The Beetle Quotes.

1. "I turned round, mechanically, like an automaton. Such passivity was worse than undignified, it was galling; I knew that well. I resented it with secret rage. But in that room, in that presence, I was invertebrate."
- Richard Marsh, The Beetle

2. "Then this travesty of manhood reascended to his feet, and said, whether speaking to me or to himself I could not tell,"
- Richard Marsh, The Beetle

3. "So far, in the room itself there had not been a sound. When the clock had struck ten, as it seemed to me, years ago, there came a rustling noise, from the direction of the bed. Feet stepped upon the floor,— moving towards where I was lying. It was, of course, now broad day, and I, presently, perceived that a figure, clad in some queer coloured garment, was standing at my side, looking down at me. It stooped, then knelt. My only covering was unceremoniously thrown from off me, so that I lay there in my nakedness. Fingers prodded me then and there, as if I had been some beast ready for the butcher’s stall. A face looked into mine, and, in front of me, were those dreadful eyes. Then, whether I was dead or living, I said to myself that this could be nothing human,— nothing fashioned in God’s image could wear such a shape as that. Fingers were pressed into my cheeks, they were thrust into my mouth, they touched my staring eyes, shut my eyelids, then opened them again, and— horror of horrors!— the blubber lips were pressed to mine— the soul of something evil entered into me in the guise of a kiss."
- Richard Marsh, The Beetle

4. "That the man in the bed was the one whom, to my cost, I had suffered myself to stumble on the night before, there could, of course, not be the faintest doubt. And yet, directly I saw him, I recognised that some astonishing alteration had taken place in his appearance. To begin with, he seemed younger,— the decrepitude of age had given place to something very like the fire of youth. His features had undergone some subtle change. His nose, for instance, was not by any means so grotesque; its beak-like quality was less conspicuous. The most part of his wrinkles had disappeared, as if by magic. And, though his skin was still as yellow as saffron, his contours had rounded,— he had even come into possession of a modest allowance of chin. But the most astounding novelty was that about the face there was something which was essentially feminine; so feminine, indeed, that I wondered if I could by any possibility have blundered, and mistaken a woman for a man; some ghoulish example of her sex, who had so yielded to her depraved instincts as to have become nothing but a ghastly reminiscence of womanhood."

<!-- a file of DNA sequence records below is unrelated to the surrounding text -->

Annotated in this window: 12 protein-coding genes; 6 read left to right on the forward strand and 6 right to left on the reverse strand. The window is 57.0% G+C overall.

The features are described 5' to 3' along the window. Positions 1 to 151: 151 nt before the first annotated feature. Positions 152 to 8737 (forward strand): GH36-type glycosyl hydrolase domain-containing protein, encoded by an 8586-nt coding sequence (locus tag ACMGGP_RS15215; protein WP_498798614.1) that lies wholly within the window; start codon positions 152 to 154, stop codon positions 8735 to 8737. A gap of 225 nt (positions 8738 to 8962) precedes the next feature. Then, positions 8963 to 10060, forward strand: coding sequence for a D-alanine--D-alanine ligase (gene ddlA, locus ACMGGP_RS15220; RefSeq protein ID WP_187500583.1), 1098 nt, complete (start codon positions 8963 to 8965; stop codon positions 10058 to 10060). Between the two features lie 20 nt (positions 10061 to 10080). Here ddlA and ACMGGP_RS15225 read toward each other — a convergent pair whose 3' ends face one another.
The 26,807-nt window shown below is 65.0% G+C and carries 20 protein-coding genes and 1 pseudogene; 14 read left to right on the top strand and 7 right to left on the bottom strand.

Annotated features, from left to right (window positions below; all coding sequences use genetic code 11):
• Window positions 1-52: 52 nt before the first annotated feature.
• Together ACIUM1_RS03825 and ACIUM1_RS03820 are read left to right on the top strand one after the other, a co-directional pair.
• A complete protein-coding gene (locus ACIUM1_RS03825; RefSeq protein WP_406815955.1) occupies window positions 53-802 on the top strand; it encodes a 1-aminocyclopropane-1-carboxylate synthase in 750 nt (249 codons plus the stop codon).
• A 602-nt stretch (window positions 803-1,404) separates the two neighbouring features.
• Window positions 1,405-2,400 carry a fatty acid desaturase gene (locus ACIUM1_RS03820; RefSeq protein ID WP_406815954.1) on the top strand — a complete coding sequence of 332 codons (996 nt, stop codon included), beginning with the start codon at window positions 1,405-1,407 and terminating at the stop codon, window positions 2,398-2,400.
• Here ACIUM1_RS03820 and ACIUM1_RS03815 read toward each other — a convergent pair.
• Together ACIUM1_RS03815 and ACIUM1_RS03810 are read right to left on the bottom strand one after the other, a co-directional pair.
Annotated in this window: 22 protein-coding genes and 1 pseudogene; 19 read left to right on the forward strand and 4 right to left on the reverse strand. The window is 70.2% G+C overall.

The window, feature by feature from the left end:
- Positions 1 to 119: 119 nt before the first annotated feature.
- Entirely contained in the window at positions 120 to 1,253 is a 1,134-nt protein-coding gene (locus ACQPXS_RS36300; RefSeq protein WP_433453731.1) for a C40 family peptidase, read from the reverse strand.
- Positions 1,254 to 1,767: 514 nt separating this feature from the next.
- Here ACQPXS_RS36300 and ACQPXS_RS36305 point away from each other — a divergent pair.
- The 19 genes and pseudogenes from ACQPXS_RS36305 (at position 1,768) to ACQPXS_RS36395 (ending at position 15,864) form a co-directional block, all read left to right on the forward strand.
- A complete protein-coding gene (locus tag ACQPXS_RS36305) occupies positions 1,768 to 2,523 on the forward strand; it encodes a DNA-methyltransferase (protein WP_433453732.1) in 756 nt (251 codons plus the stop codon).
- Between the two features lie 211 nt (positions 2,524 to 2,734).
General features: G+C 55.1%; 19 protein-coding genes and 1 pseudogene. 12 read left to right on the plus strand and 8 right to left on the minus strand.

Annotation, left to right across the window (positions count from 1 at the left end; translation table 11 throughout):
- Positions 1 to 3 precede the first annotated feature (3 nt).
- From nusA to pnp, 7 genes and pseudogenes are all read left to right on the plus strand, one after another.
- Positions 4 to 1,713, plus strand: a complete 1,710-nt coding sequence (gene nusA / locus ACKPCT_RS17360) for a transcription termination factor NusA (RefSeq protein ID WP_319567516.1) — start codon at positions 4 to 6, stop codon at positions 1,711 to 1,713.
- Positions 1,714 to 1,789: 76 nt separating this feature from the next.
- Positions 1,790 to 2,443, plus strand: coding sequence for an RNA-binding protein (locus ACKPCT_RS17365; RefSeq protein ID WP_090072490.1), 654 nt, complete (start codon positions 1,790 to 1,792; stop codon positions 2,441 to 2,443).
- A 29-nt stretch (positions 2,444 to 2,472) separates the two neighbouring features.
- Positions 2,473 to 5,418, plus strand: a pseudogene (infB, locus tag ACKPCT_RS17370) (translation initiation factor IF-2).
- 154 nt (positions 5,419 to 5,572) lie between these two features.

- Richard Marsh, The Beetle

5. "Sometimes I venture to call my soul my own"
- Richard Marsh, The Beetle

6. "Ordinarily I believe that I have as high a spirit as the average man, and as solid a resolution; but when one has been dragged through the Valley of Humiliation, and plunged, again and again, into the Waters of Bitterness and Privation, a man can be constrained to a course of action of which, in his happier moments, he would have deemed himself incapable. I know this of my own knowledge."
- Richard Marsh, The Beetle

7. "Those who hate are kin."
- Richard Marsh, The Beetle

8. "You employ large phrases."
- Richard Marsh, The Beetle

9. "Love's upsetting!—in"
- Richard Marsh, The Beetle

10. "Take my advice, don't appreciate any man too highly. In the book of every man's life there is a page which he would wish to keep turned down."
- Richard Marsh, The Beetle

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